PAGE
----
3 Tips to Help Clients That Are Dead Set on Adopting Windows 10

Windows 10 dropped just a couple of weeks ago, in case you did not know. So this month, let’s talk Microsoft!

New technology is always a good time, and if you are anything like me you get really giddy and excited to get your hands on it. I have been watching this Windows 10 deal for quite some time now (since about October 2014). That's why this latest round of quick tips was written to help you orient your clients to the new operating system and is therefore, directed at them.

First and foremost, reinforce that it is not recommended that they upgrade their business computers to Windows 10 without consulting you as their IT provider first. You are the one who will be able to help identify if their business applications will be compatible with this upgrade.

If they're considering upgrading, challenge them to ask themselves if they should upgrade. Windows Central has an awesome, in-depth review of this operating system. Microsoft answered a lot of questions about the upgrade process in their Windows 10 Q&A section. They also have a really useful reference article on the new feature updates to Windows 10, if you care to check it out.

So now they’ve consulted your opinion, and you decide to move forward with the Windows 10 upgrade. Do they know what to expect? Here are 3 Quick Tips to help your clients navigate Windows 10, without losing productivity:

1. The Start Menu

For you Windows 7 users, rest easy, because this is here to stay. For the Windows 8 users, the start menu is back with its full functionality – and then some. The aesthetics of the new start menu combine the basics of the start menu from Windows 7 with the sleek tiles that were a part of Windows 8. The customization of this helps you to access what you need much faster and boosts productivity. Open the Start Menu, click on Settings, Personalization, and then Start. Make the Start Menu work for you. Microsoft created a helpful onboarding resource for this feature as well.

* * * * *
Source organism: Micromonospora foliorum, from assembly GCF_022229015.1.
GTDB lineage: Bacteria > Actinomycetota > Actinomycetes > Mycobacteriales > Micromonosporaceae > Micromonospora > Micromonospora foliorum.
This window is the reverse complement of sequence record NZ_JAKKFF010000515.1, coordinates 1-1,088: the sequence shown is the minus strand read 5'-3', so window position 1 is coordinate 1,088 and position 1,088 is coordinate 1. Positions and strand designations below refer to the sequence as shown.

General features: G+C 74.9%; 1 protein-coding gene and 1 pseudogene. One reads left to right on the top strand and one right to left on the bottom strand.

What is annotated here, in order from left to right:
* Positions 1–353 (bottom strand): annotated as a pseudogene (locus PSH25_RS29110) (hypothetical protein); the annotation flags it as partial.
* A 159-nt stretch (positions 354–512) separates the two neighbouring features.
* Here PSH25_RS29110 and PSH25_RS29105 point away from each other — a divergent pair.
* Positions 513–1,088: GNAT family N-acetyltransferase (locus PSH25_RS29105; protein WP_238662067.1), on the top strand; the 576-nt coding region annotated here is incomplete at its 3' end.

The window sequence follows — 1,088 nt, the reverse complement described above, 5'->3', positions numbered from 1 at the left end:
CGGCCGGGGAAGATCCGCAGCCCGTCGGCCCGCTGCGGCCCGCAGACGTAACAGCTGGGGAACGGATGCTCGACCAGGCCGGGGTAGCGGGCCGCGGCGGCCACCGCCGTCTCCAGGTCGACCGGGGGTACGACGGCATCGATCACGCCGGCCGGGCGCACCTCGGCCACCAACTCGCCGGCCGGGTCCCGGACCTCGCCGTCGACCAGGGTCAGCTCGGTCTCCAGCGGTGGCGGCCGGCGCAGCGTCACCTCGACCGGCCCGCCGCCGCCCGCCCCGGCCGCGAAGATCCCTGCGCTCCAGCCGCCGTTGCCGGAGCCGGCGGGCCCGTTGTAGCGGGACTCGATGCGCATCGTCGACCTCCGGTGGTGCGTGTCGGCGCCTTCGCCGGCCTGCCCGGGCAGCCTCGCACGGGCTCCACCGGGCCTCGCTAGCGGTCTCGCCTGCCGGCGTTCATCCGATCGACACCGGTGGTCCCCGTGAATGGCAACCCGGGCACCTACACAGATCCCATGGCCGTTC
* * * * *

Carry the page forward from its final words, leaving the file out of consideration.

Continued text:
2. Microsoft Edge

Although this is the new web browser, do not worry - Internet Explorer 11 will be available by default in your upgrade. It is worth noting that many business applications remain untested with Microsoft Edge. If you find that Microsoft Edge is popping up as your default browser, this article will help you with that. Remember that super awesome Start Menu we spoke about above? Click in the search bar right next to it, and type “Default Programs.” Open that up, find Internet Explorer on the left, and click on it. There will now be an option to click that states “Set this program as default.”

3. Search Enhancements

Find anything on your PC. No, really. On the bottom left, to the right of the Start Menu, type a term in that search box. If it doesn’t automatically populate, click on the “My Stuff” icon on the bottom of that pop-up window. Your machine will be scanned for files, applications, pictures – just about anything – containing any or all of that search term within that file name. Don’t catch yourself drilling down through menus trying to find something. Don’t waste your time digging and trying to find that one file you thought you'd never need again. Use this search function to help save time.

Are you a Continuum partner? Read this announcement on our private online community, Collaborate, to learn more about how we're addressing the Windows 10 release.



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